InDesign is typically useful for laying out large documents that contain more than one page. However, CS5 and beyond have opened the door to new possibilities, with features that make some tasks much more intuitive. In previous iterations, for example, there was always the need to start a new document when creating a different page size. In recent years, however, Adobe has made our lives a lot easier with the Page tool.
Using a fake magazine layout as an example, we'll look at how to manipulate page size, create gatefolds and add a spine to an editorial design. After mastering these simple steps, you'll be able to apply the Page tool in many different ways to any project.
- Software: InDesign CS5 or later
- Project time: 1 hour
- Skills: Manipulate page sizes, create gatefolds and centrefolds, add a spine, master basic editorial design
01. Design the covers
Start by designing the front and back cover for your magazine. Switch your screen workspace to the Typography setting under Workspace or through the drop-down menu. I prefer using this because it gives you access to more options when typesetting an editorial piece. All the tools are under your fingertips and enable you to work efficiently.
02. Add a gatefold
Let's give the magazine some dimension by adding a gatefold to the cover. First, select the drop-down menu from Pages and turn off 'Allow Document Pages to Shuffle'. This prevents the page from automatically dropping down to the next spread and attaches it to where you'd like it to go instead.
03. Create new page
Select page two to insert the gatefold after it. Click on Insert Pages under the same drop-down menu. Set Pages to 1, Insert to After Page, choose 2 and set Master to A-Master. Click OK and you should see a new page appear beside page two.
04. Change size
This page is too large for a gatefold, so let's change the size by clicking the Page tool on the toolbar and selecting the new page that we just created. When you select it, you get a blue overlay and the Control panel changes. You'll notice that you're able to set it to either a specific size given by InDesign or a custom size. In this case, we'll go with a custom size.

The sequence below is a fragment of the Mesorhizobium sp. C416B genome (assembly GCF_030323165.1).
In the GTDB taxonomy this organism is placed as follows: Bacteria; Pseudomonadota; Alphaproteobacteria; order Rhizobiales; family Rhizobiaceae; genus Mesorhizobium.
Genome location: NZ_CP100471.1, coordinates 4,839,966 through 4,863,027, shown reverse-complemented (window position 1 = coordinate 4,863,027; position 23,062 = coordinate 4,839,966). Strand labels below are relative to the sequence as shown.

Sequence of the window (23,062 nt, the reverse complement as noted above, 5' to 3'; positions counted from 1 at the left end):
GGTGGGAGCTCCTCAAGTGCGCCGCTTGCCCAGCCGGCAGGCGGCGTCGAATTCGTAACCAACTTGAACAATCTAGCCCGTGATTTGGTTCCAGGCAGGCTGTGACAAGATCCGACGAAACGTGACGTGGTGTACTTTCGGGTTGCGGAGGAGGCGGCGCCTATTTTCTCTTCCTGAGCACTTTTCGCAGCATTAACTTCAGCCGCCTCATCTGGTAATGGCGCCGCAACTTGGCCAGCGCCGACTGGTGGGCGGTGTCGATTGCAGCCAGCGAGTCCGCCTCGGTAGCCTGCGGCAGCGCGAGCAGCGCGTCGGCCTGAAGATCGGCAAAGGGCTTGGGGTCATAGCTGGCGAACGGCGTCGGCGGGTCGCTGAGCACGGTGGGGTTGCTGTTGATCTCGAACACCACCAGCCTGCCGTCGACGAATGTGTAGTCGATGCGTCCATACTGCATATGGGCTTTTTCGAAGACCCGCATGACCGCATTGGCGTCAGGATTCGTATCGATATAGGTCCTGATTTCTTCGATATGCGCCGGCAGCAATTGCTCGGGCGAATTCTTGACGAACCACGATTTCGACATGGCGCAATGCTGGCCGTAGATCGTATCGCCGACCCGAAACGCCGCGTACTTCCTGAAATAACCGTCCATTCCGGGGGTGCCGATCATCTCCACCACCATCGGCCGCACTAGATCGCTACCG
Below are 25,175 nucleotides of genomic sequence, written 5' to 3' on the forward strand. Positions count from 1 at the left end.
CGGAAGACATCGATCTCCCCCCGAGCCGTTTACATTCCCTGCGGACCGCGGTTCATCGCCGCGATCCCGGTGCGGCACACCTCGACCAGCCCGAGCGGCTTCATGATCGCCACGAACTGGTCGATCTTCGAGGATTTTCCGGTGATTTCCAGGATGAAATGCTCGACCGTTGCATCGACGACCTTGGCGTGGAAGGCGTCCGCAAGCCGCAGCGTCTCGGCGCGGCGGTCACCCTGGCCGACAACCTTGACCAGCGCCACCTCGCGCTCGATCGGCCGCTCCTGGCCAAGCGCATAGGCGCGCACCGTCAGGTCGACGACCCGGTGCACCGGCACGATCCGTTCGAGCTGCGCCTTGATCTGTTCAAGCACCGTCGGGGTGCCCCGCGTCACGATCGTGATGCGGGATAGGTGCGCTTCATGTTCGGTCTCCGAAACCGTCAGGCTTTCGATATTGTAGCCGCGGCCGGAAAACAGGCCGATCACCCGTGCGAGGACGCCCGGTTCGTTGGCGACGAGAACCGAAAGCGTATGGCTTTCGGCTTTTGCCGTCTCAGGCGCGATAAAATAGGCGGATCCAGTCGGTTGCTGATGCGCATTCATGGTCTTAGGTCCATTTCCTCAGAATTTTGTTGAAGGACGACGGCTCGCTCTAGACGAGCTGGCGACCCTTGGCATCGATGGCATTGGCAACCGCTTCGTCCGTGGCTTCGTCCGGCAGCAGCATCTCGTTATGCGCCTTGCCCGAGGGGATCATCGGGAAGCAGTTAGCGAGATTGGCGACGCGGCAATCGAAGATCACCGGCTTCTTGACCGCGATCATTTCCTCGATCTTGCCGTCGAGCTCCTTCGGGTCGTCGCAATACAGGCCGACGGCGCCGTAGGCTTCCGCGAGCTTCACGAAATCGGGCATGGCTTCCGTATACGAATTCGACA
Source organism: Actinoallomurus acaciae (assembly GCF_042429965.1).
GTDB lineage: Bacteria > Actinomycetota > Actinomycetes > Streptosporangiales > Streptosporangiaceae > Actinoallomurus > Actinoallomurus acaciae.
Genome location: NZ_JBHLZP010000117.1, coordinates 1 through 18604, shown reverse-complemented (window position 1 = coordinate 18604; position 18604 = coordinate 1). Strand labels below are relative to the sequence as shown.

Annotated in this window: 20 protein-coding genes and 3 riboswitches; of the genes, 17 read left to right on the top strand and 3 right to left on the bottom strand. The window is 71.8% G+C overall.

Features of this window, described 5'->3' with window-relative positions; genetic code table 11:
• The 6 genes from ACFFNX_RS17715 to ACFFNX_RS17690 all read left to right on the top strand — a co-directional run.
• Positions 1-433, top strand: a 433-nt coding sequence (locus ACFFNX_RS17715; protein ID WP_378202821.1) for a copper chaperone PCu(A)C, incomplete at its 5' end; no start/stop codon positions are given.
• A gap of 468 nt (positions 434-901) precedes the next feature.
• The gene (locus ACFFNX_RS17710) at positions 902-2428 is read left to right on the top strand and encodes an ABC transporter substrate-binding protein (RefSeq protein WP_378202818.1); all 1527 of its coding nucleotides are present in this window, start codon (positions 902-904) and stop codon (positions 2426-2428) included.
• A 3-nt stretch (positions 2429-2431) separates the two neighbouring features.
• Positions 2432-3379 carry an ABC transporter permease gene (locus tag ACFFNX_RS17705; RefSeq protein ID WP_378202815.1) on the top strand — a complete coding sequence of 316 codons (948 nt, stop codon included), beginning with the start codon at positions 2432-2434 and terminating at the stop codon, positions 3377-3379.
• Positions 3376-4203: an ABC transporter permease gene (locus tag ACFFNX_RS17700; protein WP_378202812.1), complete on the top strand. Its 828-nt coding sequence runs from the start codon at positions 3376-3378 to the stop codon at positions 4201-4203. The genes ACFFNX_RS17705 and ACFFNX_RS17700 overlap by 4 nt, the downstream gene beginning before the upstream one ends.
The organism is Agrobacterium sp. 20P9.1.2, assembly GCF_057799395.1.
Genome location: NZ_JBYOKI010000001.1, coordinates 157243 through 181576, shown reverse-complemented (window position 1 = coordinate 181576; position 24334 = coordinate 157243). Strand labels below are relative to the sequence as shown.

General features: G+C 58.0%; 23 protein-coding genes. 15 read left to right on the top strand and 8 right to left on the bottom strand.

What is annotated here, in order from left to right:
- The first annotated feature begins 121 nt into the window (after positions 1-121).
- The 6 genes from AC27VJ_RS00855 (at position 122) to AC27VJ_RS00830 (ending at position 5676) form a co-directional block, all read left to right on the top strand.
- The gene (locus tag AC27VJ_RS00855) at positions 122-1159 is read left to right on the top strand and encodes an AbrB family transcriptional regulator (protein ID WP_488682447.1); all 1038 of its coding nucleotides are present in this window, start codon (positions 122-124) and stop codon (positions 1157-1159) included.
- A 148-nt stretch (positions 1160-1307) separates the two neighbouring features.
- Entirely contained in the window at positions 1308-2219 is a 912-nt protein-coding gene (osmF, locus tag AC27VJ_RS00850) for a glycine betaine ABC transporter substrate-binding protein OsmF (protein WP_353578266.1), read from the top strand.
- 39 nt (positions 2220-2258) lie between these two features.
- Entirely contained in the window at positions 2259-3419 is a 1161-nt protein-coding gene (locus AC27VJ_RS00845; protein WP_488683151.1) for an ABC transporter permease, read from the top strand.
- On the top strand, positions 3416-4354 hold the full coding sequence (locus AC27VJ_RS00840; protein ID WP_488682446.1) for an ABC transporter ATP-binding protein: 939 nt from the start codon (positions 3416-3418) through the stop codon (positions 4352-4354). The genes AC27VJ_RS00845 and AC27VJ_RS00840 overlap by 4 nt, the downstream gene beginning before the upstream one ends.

05. Create flap
Select the Reference Point to be on the right-hand side, as you specifically want it to shrink horizontally. Enter 15p in the Width field and the page size will change. You now have a flap to work with.
06. Expand cover
You can then expand the content to cover the gatefold that was created or add new content. In this case, we're choosing to highlight the story behind the cover image seen on the gatefold.
07. Add a spine
Now that our gatefold is done, let's add a spine to the magazine. This time, select the Page tool and click on the back cover of the publication. In the Control panel, uncheck the 'Objects Move With Page' box to prevent the elements on your layout from shifting around or dropping out of the page.
08. Position spine
Next, let's set the Reference Point to be on the left side, because we want our spine to appear between the back and front cover. If this isn't set then you'll end up with a back cover that's expanded equally on both sides. Now set the Width to 38p and you'll notice that your layout automatically shifts to the left, with the spine appearing in the centre.
09. Add content to spine
Choose the Selection tool and then click on the back cover to continue designing the spine with the magazine name and date of publication.
10. Drag and drop new pages
Let's now add pages to our magazine by dragging and dropping the A-Master spread into the Pages window, so we can see the different possibilities for a magazine layout.
Click on the Page tool and select pages five and six, so you can manipulate the page size at the same time. Select a set size of 600x300 in the drop-down menu. This might just turn out to be a unique size for an ad in the magazine. You can continue using the Page tool to manipulate multiple page sizes within this single document.
This article first appeared in Computer Arts (opens in new tab) magazine.
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